Namrata Joshi on Anurag Kashyap
thanks to Bliss..
It was in the August of 2001 that Outlook got a call from the writer of Satya, Shool and Kaun about a run-in with the censors over his directorial debut, Paanch. About five youngsters who are part of a rock group called Parasites, the film was rejected by the Central Board of Film Certification for glorifying drugs, sex and violence, besides the foul language and negative characters. Paanch never saw the light of day and jokingly came to be referred to as the most widely seen unreleased film in the history of Indian cinema. Its director Anurag Kashyap, however, became a regular presence in our Bollywood forays—mostly for controversial reasons. In a scathing column in 2004, he got after every big name in the industry, from Khalid Mohammed to Subhash Ghai. “We are running a donkey’s race, swimming in the shallow end of mediocrity, believing we are masters of the sea,” he wrote. Letters poured in, in provocation.
For many years thereafter, Anurag remained a filmmaker in search of a debut, acquiring in the process a new middle name: jinxed. Black Friday, a no-holds-barred recreation of the 1993 Bombay blasts, came to be stuck for a few years because of a court stay. No Smoking (2007) did get a release but got roundly thrashed for being a dense, pretentious and self-indulgent take on fascism. Eventually it took Dev.D (2009), a reinterpretation of Sharat Chandra’s Devdas, to rescue him from oblivion and set him on an upward trajectory.
It was still hard, though, to imagine a Kashyap film as the stuff of huge kitschy hoardings, releasing with more than 800 prints and running more than five shows a day in some suburban multiplex. Gangs of Wasseypur 1 and 2 has changed that. They have made him a brand, one with more than a dozen films riding on him (see box). Anurag Kashyap is now the toast of international film fests, attending Cannes with three films and a 40-strong contingent, and due at Toronto, four films in tow. “He has got acceptability, visibility in a certain constituency that frequents the multiplexes,” says Shohini Ghosh, professor at the AJK Mass Communication Research Centre, Jamia Millia Islamia. “In that sense, he is a mainstream filmmaker now, but an interesting mainstream filmmaker.”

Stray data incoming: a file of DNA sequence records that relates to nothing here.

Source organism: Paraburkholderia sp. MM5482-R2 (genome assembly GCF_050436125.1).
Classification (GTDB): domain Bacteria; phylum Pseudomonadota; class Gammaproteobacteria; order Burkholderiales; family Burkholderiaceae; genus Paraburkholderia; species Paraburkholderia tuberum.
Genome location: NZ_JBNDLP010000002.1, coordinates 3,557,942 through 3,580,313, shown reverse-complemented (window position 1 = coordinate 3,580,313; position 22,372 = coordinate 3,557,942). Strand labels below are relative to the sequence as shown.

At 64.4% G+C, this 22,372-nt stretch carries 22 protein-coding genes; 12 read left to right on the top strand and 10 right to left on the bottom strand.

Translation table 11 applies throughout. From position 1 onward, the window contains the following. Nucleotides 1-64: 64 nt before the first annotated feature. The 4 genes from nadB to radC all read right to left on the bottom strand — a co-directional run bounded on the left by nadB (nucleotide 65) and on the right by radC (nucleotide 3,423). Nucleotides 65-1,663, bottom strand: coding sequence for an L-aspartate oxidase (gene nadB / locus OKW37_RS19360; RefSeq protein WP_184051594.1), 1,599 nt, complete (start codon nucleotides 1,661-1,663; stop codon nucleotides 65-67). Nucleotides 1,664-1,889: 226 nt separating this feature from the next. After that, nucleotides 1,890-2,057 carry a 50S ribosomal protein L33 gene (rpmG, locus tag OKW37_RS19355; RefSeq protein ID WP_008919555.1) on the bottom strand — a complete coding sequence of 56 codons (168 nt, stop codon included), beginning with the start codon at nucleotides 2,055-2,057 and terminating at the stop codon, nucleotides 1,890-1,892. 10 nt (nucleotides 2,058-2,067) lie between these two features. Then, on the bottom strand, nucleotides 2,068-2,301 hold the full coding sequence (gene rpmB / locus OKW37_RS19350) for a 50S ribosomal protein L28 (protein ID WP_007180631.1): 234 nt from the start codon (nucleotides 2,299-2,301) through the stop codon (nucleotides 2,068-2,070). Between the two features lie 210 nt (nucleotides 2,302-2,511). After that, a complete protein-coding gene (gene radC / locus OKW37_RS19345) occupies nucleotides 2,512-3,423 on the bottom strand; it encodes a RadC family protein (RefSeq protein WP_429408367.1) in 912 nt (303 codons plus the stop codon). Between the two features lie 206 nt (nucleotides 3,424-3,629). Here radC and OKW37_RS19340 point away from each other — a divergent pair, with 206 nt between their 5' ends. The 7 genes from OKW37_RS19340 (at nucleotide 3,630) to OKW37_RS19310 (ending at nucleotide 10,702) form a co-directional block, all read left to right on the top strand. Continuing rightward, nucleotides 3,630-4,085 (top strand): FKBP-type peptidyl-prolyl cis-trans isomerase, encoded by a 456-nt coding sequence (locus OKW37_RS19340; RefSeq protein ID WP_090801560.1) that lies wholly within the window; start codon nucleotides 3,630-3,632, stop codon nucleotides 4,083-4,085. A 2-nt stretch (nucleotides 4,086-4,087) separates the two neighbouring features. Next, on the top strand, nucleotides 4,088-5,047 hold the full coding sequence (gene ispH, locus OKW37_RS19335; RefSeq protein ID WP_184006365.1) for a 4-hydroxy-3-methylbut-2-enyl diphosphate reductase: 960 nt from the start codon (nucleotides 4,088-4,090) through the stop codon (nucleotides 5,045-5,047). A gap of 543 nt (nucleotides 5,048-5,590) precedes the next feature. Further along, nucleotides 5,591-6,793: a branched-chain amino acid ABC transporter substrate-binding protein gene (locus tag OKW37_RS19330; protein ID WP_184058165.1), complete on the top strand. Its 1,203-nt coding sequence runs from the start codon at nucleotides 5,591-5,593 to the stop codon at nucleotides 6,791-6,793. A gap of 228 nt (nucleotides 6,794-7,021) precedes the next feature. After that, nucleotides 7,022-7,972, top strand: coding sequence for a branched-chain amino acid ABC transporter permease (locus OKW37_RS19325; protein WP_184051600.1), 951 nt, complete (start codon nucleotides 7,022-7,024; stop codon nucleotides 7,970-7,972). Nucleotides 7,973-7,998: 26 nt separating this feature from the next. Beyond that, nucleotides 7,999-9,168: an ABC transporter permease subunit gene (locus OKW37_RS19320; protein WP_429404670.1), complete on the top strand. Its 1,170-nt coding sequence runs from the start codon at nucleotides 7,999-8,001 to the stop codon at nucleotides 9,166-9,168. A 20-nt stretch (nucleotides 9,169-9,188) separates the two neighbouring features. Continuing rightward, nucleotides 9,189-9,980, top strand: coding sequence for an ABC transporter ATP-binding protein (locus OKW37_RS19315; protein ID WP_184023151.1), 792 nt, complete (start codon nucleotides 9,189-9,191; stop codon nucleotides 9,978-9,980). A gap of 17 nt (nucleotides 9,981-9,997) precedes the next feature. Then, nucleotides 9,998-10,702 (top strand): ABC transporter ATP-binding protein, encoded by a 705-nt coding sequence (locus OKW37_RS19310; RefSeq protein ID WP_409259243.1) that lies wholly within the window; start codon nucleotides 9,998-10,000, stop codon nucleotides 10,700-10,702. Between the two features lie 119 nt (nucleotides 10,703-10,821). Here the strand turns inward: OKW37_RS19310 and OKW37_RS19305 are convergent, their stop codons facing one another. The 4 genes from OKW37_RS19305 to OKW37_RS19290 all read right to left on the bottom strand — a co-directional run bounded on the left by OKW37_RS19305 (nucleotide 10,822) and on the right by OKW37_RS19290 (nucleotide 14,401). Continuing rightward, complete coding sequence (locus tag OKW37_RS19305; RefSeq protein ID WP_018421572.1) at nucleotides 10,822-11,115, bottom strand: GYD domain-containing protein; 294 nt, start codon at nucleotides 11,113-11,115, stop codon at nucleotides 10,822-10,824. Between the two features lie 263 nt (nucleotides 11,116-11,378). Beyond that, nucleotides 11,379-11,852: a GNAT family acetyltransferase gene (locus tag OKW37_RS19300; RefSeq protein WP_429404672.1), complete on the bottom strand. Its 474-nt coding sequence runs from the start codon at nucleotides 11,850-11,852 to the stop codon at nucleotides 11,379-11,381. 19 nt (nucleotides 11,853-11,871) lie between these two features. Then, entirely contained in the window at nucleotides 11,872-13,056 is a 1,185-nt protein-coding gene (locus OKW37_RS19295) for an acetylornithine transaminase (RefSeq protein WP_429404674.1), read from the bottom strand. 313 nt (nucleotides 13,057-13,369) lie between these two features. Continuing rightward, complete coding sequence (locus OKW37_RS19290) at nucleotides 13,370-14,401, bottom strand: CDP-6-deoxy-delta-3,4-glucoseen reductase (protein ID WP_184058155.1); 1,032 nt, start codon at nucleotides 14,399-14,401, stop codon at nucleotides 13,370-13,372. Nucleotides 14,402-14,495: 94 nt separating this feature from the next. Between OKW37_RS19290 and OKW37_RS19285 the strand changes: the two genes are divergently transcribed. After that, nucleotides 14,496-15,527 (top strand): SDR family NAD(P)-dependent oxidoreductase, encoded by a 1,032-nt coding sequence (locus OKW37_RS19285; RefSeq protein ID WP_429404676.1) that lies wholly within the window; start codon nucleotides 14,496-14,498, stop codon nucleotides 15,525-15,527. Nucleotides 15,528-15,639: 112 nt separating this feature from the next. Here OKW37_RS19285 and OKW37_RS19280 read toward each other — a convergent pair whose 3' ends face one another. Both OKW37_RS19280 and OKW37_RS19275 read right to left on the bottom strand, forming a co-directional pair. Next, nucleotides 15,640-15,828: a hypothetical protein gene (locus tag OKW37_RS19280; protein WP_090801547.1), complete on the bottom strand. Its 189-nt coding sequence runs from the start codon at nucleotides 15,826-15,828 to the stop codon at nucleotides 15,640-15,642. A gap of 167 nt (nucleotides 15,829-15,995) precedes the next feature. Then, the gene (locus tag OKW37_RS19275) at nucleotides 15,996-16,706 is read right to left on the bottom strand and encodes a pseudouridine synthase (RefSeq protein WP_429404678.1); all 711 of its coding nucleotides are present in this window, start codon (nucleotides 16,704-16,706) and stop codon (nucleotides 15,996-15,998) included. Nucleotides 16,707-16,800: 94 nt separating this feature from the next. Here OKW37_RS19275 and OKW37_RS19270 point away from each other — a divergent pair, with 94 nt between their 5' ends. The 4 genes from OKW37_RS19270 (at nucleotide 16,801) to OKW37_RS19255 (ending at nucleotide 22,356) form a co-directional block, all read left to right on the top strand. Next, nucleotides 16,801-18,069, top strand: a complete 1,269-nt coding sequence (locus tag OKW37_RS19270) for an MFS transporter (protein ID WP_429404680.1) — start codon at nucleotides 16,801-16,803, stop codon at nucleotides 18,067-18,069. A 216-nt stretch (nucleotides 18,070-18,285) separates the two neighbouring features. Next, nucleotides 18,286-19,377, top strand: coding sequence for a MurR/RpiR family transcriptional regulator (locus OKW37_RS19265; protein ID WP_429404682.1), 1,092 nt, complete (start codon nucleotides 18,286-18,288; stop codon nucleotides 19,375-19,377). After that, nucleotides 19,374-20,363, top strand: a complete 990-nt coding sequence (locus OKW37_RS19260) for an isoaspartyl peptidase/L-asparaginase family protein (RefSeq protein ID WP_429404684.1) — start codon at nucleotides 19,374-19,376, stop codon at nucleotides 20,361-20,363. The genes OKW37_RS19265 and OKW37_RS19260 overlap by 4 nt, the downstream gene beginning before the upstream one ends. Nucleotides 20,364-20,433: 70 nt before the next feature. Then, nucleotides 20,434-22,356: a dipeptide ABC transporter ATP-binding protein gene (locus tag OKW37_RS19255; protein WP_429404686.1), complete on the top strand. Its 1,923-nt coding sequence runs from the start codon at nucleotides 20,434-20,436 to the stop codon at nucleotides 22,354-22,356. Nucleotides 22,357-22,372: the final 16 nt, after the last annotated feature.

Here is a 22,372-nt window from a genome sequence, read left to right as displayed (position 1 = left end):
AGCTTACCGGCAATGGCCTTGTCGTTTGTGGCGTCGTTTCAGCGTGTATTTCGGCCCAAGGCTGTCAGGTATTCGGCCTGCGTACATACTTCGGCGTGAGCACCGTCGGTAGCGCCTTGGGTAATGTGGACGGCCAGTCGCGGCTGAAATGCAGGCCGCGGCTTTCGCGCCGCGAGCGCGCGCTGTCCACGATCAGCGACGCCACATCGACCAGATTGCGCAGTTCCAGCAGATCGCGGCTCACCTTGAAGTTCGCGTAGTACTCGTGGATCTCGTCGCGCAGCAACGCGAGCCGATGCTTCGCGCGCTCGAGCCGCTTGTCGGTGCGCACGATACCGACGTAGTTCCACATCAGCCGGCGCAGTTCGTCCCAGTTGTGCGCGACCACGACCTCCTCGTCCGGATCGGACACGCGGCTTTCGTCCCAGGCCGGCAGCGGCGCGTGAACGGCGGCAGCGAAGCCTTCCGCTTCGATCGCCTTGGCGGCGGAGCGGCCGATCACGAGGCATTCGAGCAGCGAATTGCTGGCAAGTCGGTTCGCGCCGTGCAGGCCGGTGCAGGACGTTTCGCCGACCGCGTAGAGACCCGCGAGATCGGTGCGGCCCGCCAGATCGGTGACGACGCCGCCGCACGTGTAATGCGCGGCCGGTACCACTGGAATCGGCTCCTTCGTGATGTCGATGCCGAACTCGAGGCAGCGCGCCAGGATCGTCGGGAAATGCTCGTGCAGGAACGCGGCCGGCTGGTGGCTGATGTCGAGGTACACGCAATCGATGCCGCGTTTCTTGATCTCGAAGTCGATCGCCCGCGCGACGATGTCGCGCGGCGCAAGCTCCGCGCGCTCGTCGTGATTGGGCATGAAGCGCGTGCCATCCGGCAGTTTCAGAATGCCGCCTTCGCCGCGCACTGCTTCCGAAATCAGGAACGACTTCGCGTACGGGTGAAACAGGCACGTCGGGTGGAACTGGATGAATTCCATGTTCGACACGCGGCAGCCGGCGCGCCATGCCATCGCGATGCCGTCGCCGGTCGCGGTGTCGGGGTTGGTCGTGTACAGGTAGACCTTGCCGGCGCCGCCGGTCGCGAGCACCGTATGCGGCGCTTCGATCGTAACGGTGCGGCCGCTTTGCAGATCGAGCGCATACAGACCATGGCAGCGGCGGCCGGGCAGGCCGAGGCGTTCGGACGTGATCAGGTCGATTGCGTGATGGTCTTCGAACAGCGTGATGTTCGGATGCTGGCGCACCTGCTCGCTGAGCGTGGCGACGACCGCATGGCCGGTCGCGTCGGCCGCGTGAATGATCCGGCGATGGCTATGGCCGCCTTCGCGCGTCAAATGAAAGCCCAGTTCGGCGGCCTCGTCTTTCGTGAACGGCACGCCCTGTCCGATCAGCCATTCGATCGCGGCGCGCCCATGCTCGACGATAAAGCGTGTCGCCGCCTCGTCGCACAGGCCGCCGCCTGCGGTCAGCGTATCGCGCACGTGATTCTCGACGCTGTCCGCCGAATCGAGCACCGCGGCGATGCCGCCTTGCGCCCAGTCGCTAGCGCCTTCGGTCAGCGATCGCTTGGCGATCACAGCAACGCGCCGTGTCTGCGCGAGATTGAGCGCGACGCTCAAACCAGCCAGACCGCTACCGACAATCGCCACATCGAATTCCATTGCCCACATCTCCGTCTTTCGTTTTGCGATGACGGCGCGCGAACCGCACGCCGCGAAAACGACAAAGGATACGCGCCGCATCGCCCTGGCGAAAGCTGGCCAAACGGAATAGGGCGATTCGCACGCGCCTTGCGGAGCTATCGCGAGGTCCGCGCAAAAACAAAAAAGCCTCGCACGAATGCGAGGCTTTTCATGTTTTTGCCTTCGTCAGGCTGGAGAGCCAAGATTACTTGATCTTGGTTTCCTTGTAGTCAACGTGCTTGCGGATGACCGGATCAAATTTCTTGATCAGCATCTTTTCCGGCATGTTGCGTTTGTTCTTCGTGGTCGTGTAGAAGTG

Remarkable about Anurag’s success is that he has no qualms about working with new people, taking risks with untested talent or backing projects of debutants. If Gangs… brought us face-to-face with lesser-known names like Nawazuddin, Huma Qureshi and Richa Chaddha, Bombay Velvet will have a script written by historian Gyan Prakash. “I like their energy,” says Anurag, “and I have believed in a conscious attempt at not playing safe.” No other filmmaker in Bollywood, not even his favourites Vishal Bhardwaj and Dibakar Banerjee, is taking such risks. Says Umesh Kulkarni, director of Vihir and Deool, “Good cinema has to be a movement like the New Wave, Dogma. And he has the courage to back and produce all kinds of films, not just his own.” Filmmaker and friend Sudhir Mishra affirms that: “He’s putting his weight behind all sorts of films.”
Anurag also gives the young creative freedom like no one else. He handed Wasseypur’s script to composer Sneha Khanwalkar and lyricist Varun Grover and asked them to create music of their choice for various points in the narrative. “I delegate a lot,” he says. In return, he expects total commitment and hard work. But unlike even his own mentor RGV, he doesn’t hog the limelight. “It’s about the whole team,” he says.
His greatest strength, Anurag claims, is his lack of insecurity. He will let industry people read his film scripts. He has let journos see early cuts of his films. “It improves films, it’s a constantly evolving process,” he says. The only rule is not to do what people expect you to do but what you want to do. Says Mishra, “He is stubborn in what he wants. He has the courage to say no even when circumstances demand a yes.” There is one thing, though, that he has learned over the years. “You are taking money from someone and he needs it back,” he says. The Wasseypurs may have changed that.
With success, however, has come criticism. Many feel he has lost his innocence, begun playing to the gallery, is using and abusing media at his convenience; that his idealism is nothing but empty bluster. “I don’t wear idealism on my sleeve any more,” he admits. “I am going along the industry way but creating my own path.” Criticism keeps him going, it’s praise that makes him anxious. “I am trained to deal with the public not liking me. I am used to being criticised.”
And he has criticised others in return, recklessly at that. Bollywood’s enfant terrible has taken on many holy cows and powerful individuals, be it Bhansali or RGV’s films, YRF’s filmmaking or blasting Amitabh Bachchan for allegedly playing dirty with Bedabrata Pain’s Chittagong over Abhishek starrer Khelein Hum Jee Jaan Sey. “We’re used to nobody saying anything. I engaged and fought.”
Success, however, is also the great equaliser in Bollywood. The Big B has been recommending Wasseypur to his Twitter followers even as one wonders whether the white flag portends Abhishek landing up in a Kashyap film. In an answer to the query, Anurag shows me the long SMS he has sent Big B, an apology as well as a dig, from Bachchan’s “sabse bada, moonhphat aur bewakoof fan”. There is no reply in his inbox yet.
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